Armenia on Tuesday mourned one of its most famous descendants, singer Charles Aznavour who died Monday aged 94, commemorating him in parliament, on the streets and in underground train stations.
Shops and cafes in the capital Yerevan played songs by the French- Armenian crooner. Wellwishers laid flowers and wreaths at memorials set up in a cultural centre and a city square that bear his name.
The Armenian parliament held a moment of silence to pay respects to Aznavour, who died in his home in southern France on Monday. The Armenian government decreed a day of mourning for the day of the singer’s burial.
“Many people worship Aznavour and adore his music even if they don’t understand a single word of French,” said student Marina Sargsyan.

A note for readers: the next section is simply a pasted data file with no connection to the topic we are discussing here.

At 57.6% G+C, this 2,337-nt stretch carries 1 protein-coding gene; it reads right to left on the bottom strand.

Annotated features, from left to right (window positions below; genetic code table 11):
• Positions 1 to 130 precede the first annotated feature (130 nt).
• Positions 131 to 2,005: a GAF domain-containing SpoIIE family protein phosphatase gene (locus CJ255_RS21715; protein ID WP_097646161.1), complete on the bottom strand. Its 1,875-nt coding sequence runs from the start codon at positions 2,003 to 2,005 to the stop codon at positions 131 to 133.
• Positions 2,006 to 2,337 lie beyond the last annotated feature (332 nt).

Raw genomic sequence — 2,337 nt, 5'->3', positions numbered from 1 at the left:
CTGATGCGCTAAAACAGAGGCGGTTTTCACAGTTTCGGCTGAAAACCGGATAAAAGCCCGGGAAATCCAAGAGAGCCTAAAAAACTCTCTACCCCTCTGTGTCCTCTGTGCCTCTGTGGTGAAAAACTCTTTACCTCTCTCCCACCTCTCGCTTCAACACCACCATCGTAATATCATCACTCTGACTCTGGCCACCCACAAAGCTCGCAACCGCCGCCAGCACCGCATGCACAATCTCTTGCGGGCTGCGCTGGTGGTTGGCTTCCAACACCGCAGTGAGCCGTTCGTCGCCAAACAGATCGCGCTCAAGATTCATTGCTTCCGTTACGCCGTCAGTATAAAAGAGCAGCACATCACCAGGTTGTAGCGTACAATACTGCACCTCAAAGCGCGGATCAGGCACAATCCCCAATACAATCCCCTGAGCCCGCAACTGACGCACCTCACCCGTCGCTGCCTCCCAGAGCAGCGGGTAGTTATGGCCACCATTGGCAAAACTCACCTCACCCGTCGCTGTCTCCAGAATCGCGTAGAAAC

“Charles’s music penetrates hearts and souls and it speaks for itself even without words.”
In a food shop, cashier Armine Bayatyan said she and her customers were “in shock”.
They recalled that Aznavour had promised to mark his 100th birthday with a concert in Armenia.
“There is such sorrow, such sadness in the eyes of everyone who comes into our store today,” she said.
In Yerevan Aznavour’s music was played in all the metro stations.
“Glory to the great Armenian, to our beloved Charles,” the metro’s spokesman Tatev Khachatryan wrote on Facebook.
Aznavour was born Shakhnour Aznavuryan to Armenian immigrants in Paris in 1924.
He was deeply involved in charity and activism in Armenia for decades.
He was given honorary Armenian citizenship by former president Serzh Sargsyan in 2008.
“Mankind has lost one of the most tender souls of the 20th century,” current President Armen Sargsyan said in a statement.
“A father has left us, one who only physically was far from his homeland,” he added.
“You are always with us, dear Charles, with your people and with your homelands, Armenia and France.”